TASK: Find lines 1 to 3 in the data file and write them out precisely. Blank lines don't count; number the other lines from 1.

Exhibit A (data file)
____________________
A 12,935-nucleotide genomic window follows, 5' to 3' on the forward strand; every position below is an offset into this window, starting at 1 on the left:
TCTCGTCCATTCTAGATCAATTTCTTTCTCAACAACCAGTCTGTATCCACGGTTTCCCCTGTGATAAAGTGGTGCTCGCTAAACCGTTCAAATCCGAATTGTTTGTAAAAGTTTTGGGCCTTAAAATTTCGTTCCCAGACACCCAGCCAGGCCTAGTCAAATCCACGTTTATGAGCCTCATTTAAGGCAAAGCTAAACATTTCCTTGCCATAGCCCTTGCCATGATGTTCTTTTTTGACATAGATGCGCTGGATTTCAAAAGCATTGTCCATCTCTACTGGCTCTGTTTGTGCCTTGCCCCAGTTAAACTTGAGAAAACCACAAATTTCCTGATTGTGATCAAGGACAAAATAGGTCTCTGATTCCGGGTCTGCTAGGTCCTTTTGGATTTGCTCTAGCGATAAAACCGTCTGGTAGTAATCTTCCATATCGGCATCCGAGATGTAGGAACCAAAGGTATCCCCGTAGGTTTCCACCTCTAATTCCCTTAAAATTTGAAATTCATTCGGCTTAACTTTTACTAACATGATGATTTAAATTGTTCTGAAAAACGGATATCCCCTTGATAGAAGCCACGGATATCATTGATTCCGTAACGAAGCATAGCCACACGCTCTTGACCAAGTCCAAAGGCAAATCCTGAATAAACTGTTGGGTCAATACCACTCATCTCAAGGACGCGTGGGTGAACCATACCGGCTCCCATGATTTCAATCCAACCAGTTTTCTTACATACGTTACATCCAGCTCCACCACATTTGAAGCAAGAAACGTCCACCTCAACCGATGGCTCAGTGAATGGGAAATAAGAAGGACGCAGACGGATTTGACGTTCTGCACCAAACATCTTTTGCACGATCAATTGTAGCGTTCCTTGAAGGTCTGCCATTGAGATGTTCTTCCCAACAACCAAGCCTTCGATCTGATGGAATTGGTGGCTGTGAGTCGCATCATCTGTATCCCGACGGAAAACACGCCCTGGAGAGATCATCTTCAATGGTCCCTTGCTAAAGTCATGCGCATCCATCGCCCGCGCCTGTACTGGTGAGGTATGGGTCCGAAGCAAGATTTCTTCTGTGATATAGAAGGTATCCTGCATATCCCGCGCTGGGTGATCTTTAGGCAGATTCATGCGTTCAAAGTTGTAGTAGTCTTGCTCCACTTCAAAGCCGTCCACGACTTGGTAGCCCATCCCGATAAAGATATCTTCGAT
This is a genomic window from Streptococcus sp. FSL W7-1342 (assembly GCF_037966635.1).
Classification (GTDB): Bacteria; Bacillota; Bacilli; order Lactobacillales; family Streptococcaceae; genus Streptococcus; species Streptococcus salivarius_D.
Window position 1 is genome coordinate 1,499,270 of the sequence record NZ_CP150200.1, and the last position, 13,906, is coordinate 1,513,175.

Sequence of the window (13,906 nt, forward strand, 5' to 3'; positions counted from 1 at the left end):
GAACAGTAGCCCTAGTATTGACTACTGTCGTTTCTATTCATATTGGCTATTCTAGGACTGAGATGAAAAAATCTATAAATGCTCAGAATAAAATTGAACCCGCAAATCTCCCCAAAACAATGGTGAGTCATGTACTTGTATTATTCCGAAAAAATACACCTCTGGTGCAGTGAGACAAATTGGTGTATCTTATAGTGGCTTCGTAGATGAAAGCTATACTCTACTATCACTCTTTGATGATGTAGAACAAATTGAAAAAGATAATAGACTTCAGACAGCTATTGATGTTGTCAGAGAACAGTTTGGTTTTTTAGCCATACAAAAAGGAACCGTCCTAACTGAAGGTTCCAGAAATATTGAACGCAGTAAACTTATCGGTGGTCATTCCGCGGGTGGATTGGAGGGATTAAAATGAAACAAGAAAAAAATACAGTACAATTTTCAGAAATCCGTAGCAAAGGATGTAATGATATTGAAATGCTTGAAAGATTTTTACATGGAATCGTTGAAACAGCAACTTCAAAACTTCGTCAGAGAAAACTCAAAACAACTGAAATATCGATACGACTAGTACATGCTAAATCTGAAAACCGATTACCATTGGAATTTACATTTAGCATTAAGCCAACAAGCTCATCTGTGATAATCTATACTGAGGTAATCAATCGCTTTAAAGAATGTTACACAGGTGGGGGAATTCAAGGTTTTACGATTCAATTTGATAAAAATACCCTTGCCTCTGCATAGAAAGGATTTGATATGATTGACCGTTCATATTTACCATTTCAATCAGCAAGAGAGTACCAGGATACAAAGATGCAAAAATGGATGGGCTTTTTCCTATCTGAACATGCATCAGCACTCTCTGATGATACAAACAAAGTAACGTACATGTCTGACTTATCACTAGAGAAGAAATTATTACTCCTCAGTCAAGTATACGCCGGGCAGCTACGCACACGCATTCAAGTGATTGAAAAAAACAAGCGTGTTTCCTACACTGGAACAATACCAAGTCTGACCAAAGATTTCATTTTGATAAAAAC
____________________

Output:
A 12,935-nucleotide genomic window follows, 5' to 3' on the forward strand; every position below is an offset into this window, starting at 1 on the left:
TCTCGTCCATTCTAGATCAATTTCTTTCTCAACAACCAGTCTGTATCCACGGTTTCCCCTGTGATAAAGTGGTGCTCGCTAAACCGTTCAAATCCGAATTGTTTGTAAAAGTTTTGGGCCTTAAAATTTCGTTCCCAGACACCCAGCCAGGCCTAGTCAAATCCACGTTTATGAGCCTCATTTAAGGCAAAGCTAAACATTTCCTTGCCATAGCCCTTGCCATGATGTTCTTTTTTGACATAGATGCGCTGGATTTCAAAAGCATTGTCCATCTCTACTGGCTCTGTTTGTGCCTTGCCCCAGTTAAACTTGAGAAAACCACAAATTTCCTGATTGTGATCAAGGACAAAATAGGTCTCTGATTCCGGGTCTGCTAGGTCCTTTTGGATTTGCTCTAGCGATAAAACCGTCTGGTAGTAATCTTCCATATCGGCATCCGAGATGTAGGAACCAAAGGTATCCCCGTAGGTTTCCACCTCTAATTCCCTTAAAATTTGAAATTCATTCGGCTTAACTTTTACTAACATGATGATTTAAATTGTTCTGAAAAACGGATATCCCCTTGATAGAAGCCACGGATATCATTGATTCCGTAACGAAGCATAGCCACACGCTCTTGACCAAGTCCAAAGGCAAATCCTGAATAAACTGTTGGGTCAATACCACTCATCTCAAGGACGCGTGGGTGAACCATACCGGCTCCCATGATTTCAATCCAACCAGTTTTCTTACATACGTTACATCCAGCTCCACCACATTTGAAGCAAGAAACGTCCACCTCAACCGATGGCTCAGTGAATGGGAAATAAGAAGGACGCAGACGGATTTGACGTTCTGCACCAAACATCTTTTGCACGATCAATTGTAGCGTTCCTTGAAGGTCTGCCATTGAGATGTTCTTCCCAACAACCAAGCCTTCGATCTGATGGAATTGGTGGCTGTGAGTCGCATCATCTGTATCCCGACGGAAAACACGCCCTGGAGAGATCATCTTCAATGGTCCCTTGCTAAAGTCATGCGCATCCATCGCCCGCGCCTGTACTGGTGAGGTATGGGTCCGAAGCAAGATTTCTTCTGTGATATAGAAGGTATCCTGCATATCCCGCGCTGGGTGATCTTTAGGCAGATTCATGCGTTCAAAGTTGTAGTAGTCTTGCTCCACTTCAAAGCCGTCCACGACTTGGTAGCCCATCCCGATAAAGATATCTTCGAT
This is a genomic window from Streptococcus sp. FSL W7-1342 (assembly GCF_037966635.1).